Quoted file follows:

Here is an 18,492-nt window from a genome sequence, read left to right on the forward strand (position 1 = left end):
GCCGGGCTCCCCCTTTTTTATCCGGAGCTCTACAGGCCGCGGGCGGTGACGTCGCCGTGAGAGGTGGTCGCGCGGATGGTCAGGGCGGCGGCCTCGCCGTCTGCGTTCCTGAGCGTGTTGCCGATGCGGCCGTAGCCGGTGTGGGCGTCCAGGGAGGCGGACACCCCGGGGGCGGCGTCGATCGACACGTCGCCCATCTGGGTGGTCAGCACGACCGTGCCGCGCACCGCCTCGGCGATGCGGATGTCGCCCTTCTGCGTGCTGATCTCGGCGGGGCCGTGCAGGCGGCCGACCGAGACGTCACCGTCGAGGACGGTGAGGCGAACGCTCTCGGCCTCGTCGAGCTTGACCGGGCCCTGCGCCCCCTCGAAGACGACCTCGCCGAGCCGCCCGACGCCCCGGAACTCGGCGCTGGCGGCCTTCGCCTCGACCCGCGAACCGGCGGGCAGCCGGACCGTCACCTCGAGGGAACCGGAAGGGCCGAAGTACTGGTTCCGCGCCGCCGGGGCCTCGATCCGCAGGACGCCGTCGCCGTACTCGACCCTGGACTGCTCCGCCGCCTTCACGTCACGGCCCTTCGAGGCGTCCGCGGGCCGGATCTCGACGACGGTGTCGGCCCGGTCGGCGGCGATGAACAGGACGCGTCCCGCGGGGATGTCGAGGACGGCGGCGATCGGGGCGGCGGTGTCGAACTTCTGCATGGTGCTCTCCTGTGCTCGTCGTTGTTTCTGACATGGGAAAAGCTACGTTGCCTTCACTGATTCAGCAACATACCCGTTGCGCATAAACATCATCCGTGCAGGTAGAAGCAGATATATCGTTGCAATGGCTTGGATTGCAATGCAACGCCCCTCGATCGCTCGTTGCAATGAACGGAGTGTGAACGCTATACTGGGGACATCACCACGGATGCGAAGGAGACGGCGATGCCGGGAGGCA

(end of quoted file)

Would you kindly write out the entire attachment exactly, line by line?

Here is an 18,492-nt window from a genome sequence, read left to right on the forward strand (position 1 = left end):
GCCGGGCTCCCCCTTTTTTATCCGGAGCTCTACAGGCCGCGGGCGGTGACGTCGCCGTGAGAGGTGGTCGCGCGGATGGTCAGGGCGGCGGCCTCGCCGTCTGCGTTCCTGAGCGTGTTGCCGATGCGGCCGTAGCCGGTGTGGGCGTCCAGGGAGGCGGACACCCCGGGGGCGGCGTCGATCGACACGTCGCCCATCTGGGTGGTCAGCACGACCGTGCCGCGCACCGCCTCGGCGATGCGGATGTCGCCCTTCTGCGTGCTGATCTCGGCGGGGCCGTGCAGGCGGCCGACCGAGACGTCACCGTCGAGGACGGTGAGGCGAACGCTCTCGGCCTCGTCGAGCTTGACCGGGCCCTGCGCCCCCTCGAAGACGACCTCGCCGAGCCGCCCGACGCCCCGGAACTCGGCGCTGGCGGCCTTCGCCTCGACCCGCGAACCGGCGGGCAGCCGGACCGTCACCTCGAGGGAACCGGAAGGGCCGAAGTACTGGTTCCGCGCCGCCGGGGCCTCGATCCGCAGGACGCCGTCGCCGTACTCGACCCTGGACTGCTCCGCCGCCTTCACGTCACGGCCCTTCGAGGCGTCCGCGGGCCGGATCTCGACGACGGTGTCGGCCCGGTCGGCGGCGATGAACAGGACGCGTCCCGCGGGGATGTCGAGGACGGCGGCGATCGGGGCGGCGGTGTCGAACTTCTGCATGGTGCTCTCCTGTGCTCGTCGTTGTTTCTGACATGGGAAAAGCTACGTTGCCTTCACTGATTCAGCAACATACCCGTTGCGCATAAACATCATCCGTGCAGGTAGAAGCAGATATATCGTTGCAATGGCTTGGATTGCAATGCAACGCCCCTCGATCGCTCGTTGCAATGAACGGAGTGTGAACGCTATACTGGGGACATCACCACGGATGCGAAGGAGACGGCGATGCCGGGAGGCA